May 2008
Volume 49, Issue 13
Free
ARVO Annual Meeting Abstract  |   May 2008
Aptamer Based Selective Targeting of Keratocytes: Next Generation Therapeutics for Corneal Wound Management
Author Affiliations & Notes
  • Y. M. Khan
    Ophthalmology, St Thomas' Hospital, London, United Kingdom
  • R. Angunawela
    Ophthalmology, St Thomas' Hospital, London, United Kingdom
  • D. Bunka
    Department of Molecular and Structural Biology, Astbury Centre,University of Leeds, Leeds, United Kingdom
  • P. Stockely
    Department of Molecular and Structural Biology, Astbury Centre,University of Leeds, Leeds, United Kingdom
  • J. Marshall
    Ophthalmology, St Thomas' Hospital, London, United Kingdom
  • Footnotes
    Commercial Relationships  Y.M. Khan, None; R. Angunawela, None; D. Bunka, None; P. Stockely, None; J. Marshall, None.
  • Footnotes
    Support  Royal College Of Surgeons
Investigative Ophthalmology & Visual Science May 2008, Vol.49, 2945. doi:https://doi.org/
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      Y. M. Khan, R. Angunawela, D. Bunka, P. Stockely, J. Marshall; Aptamer Based Selective Targeting of Keratocytes: Next Generation Therapeutics for Corneal Wound Management. Invest. Ophthalmol. Vis. Sci. 2008;49(13):2945. doi: https://doi.org/.

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      © ARVO (1962-2015); The Authors (2016-present)

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Abstract

Purpose: : To assess the specificity of ’tailor-made’ RNA aptamers for differentiating between active and passive keratocytes following corneal injury.

Methods: : A library of aptamers with variable specificity for target cells (activated keratocytes) was developed using a counter selective molecular strategy (SELEX). Human corneas (n=10) were maintained under organ culture conditions in specially designed anterior chamber assemblies developed in the host institution. After stabilisation for a period of 3-6 days, defined wounds were created at 90 and 160 microns depth using femtosecond and Excimer- PRK platforms. Tissues were cultured for a further seven days to allow keratocyte activation and wound healing. Samples were then prepared for cryo-sectioning and aptamer localisation. Aptamers were conjugated with Cy 5 flurophore (Abs=649nm, EM= 670nm), and passive keratocytes were stained with TO-PRO-1 (Abs=514nm, EM=533nm). Treated corneas and naïve aptamer pools were used as controls.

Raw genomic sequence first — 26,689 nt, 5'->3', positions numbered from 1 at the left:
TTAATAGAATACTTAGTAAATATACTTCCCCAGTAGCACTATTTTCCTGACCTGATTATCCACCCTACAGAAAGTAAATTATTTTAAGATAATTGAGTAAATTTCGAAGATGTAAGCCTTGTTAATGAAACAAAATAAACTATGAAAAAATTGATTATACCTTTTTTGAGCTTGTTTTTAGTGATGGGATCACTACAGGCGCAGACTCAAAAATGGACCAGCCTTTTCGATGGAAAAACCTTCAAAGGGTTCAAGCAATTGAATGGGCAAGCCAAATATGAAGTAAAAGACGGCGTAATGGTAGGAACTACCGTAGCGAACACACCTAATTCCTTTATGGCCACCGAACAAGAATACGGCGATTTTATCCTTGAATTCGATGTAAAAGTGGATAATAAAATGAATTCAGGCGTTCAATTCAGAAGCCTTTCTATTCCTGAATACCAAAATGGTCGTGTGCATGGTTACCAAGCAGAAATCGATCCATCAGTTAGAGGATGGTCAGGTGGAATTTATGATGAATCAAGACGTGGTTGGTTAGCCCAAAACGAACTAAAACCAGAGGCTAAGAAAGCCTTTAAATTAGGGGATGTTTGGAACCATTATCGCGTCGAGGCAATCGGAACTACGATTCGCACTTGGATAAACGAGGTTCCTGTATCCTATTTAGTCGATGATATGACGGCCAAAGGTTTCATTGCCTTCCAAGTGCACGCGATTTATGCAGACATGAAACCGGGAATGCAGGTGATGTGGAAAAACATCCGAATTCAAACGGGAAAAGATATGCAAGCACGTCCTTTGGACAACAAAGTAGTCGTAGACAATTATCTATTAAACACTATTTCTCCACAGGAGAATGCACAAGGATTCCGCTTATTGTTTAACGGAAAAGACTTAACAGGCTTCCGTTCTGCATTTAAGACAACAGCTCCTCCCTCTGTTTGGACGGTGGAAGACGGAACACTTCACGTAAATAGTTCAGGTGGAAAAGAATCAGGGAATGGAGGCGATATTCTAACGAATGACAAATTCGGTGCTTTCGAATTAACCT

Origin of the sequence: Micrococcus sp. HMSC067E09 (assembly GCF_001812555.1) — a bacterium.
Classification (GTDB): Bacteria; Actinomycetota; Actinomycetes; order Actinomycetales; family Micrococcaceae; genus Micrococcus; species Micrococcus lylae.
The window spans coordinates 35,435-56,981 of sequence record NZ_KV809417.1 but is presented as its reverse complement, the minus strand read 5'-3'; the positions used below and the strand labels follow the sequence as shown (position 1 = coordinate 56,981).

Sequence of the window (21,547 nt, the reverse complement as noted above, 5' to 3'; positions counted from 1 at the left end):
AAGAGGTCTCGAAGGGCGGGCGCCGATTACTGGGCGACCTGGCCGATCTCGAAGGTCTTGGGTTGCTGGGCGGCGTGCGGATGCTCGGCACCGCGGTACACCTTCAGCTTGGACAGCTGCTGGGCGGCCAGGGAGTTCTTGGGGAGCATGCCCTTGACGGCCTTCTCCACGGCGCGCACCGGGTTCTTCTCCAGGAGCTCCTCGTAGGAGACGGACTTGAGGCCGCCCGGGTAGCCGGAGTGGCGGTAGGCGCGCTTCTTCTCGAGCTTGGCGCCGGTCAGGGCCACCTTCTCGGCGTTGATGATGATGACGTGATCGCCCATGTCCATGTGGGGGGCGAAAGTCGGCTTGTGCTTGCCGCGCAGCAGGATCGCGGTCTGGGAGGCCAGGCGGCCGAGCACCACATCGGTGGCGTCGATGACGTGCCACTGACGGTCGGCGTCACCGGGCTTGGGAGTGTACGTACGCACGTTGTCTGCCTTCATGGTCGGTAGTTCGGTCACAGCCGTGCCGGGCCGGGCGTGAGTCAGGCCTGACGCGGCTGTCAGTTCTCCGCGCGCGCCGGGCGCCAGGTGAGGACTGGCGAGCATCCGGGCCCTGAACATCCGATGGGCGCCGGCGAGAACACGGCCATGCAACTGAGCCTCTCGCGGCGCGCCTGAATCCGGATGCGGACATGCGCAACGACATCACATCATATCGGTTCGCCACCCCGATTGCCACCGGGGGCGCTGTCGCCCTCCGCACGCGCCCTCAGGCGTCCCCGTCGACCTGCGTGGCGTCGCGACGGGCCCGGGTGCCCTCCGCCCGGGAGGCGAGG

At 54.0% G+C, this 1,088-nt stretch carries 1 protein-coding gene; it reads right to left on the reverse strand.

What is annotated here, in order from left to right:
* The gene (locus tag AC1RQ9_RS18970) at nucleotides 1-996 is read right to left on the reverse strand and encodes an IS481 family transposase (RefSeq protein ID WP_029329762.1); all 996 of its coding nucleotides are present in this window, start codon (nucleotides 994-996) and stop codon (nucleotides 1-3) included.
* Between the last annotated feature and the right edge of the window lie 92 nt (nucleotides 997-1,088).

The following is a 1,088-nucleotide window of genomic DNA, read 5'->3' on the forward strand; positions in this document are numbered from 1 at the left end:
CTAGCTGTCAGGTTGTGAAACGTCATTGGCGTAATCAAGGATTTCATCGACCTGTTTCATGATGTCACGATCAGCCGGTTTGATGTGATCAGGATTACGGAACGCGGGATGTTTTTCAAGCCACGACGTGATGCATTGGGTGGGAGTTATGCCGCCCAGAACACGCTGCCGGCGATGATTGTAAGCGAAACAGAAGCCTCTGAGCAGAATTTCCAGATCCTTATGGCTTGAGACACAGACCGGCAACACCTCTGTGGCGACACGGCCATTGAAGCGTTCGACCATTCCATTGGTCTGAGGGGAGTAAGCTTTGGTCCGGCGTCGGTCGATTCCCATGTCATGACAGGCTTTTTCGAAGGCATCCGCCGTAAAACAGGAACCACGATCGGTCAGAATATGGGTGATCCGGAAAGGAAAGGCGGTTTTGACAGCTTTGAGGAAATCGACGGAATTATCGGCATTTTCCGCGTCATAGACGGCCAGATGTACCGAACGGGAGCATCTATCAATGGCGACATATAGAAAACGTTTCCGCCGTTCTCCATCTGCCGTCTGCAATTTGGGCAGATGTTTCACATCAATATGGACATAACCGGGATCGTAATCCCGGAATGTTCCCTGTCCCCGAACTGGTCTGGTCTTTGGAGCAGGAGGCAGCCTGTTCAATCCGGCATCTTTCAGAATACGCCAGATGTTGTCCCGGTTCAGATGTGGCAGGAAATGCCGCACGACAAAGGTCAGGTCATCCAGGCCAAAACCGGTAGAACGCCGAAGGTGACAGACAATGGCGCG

Results: : On fluorescent confocal microscopy, individual aptamers demonstrated staining of activated keratocytes at wound interface with slight variation in specificity and affinity towards target cells. Aptamers that only localised strongly to activated keratocytes were designated as highly specific whilst others, with additional diffuse labelling of epithelial and endothelial cells were designated as being of reduced specificity. The highly specific aptamers did not show any labelling of passive keratocytes present in control tissues and cell culture preparations.

Conclusions: : The results provide evidence for highly specific aptamer based recognition of activated keratocytes in the human cornea following tissue injury. Thus, aptamers coupled to anti-inflammatory agents provides a drug delivery vehicle to target a specific population of cells thus minimising harmful side effects during the wound healing process. These developments bring us a step closer to in-vivo cellular targeting in human cornea and exploiting the potential of aptamers as "therapeutic chaperones".

Keywords: cornea: basic science • cornea: stroma and keratocytes • wound healing 
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